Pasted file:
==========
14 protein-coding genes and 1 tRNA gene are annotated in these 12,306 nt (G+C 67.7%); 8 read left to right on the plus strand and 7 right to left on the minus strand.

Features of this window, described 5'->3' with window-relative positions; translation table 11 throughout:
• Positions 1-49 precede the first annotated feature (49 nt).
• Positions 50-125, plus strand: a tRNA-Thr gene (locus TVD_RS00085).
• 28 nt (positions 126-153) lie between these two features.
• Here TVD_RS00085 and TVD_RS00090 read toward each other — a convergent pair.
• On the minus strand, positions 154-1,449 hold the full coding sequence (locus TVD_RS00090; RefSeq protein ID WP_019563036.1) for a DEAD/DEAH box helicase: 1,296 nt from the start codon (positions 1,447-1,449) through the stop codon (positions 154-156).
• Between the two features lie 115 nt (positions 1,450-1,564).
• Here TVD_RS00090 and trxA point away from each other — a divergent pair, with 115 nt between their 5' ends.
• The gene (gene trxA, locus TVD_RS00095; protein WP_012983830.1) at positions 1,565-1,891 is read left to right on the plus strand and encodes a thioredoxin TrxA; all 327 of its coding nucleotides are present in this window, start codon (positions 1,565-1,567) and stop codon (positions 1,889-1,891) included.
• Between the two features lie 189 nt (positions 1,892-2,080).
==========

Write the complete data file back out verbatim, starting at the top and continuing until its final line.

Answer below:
14 protein-coding genes and 1 tRNA gene are annotated in these 12,306 nt (G+C 67.7%); 8 read left to right on the plus strand and 7 right to left on the minus strand.

Features of this window, described 5'->3' with window-relative positions; translation table 11 throughout:
• Positions 1-49 precede the first annotated feature (49 nt).
• Positions 50-125, plus strand: a tRNA-Thr gene (locus TVD_RS00085).
• 28 nt (positions 126-153) lie between these two features.
• Here TVD_RS00085 and TVD_RS00090 read toward each other — a convergent pair.
• On the minus strand, positions 154-1,449 hold the full coding sequence (locus TVD_RS00090; RefSeq protein ID WP_019563036.1) for a DEAD/DEAH box helicase: 1,296 nt from the start codon (positions 1,447-1,449) through the stop codon (positions 154-156).
• Between the two features lie 115 nt (positions 1,450-1,564).
• Here TVD_RS00090 and trxA point away from each other — a divergent pair, with 115 nt between their 5' ends.
• The gene (gene trxA, locus TVD_RS00095; protein WP_012983830.1) at positions 1,565-1,891 is read left to right on the plus strand and encodes a thioredoxin TrxA; all 327 of its coding nucleotides are present in this window, start codon (positions 1,565-1,567) and stop codon (positions 1,889-1,891) included.
• Between the two features lie 189 nt (positions 1,892-2,080).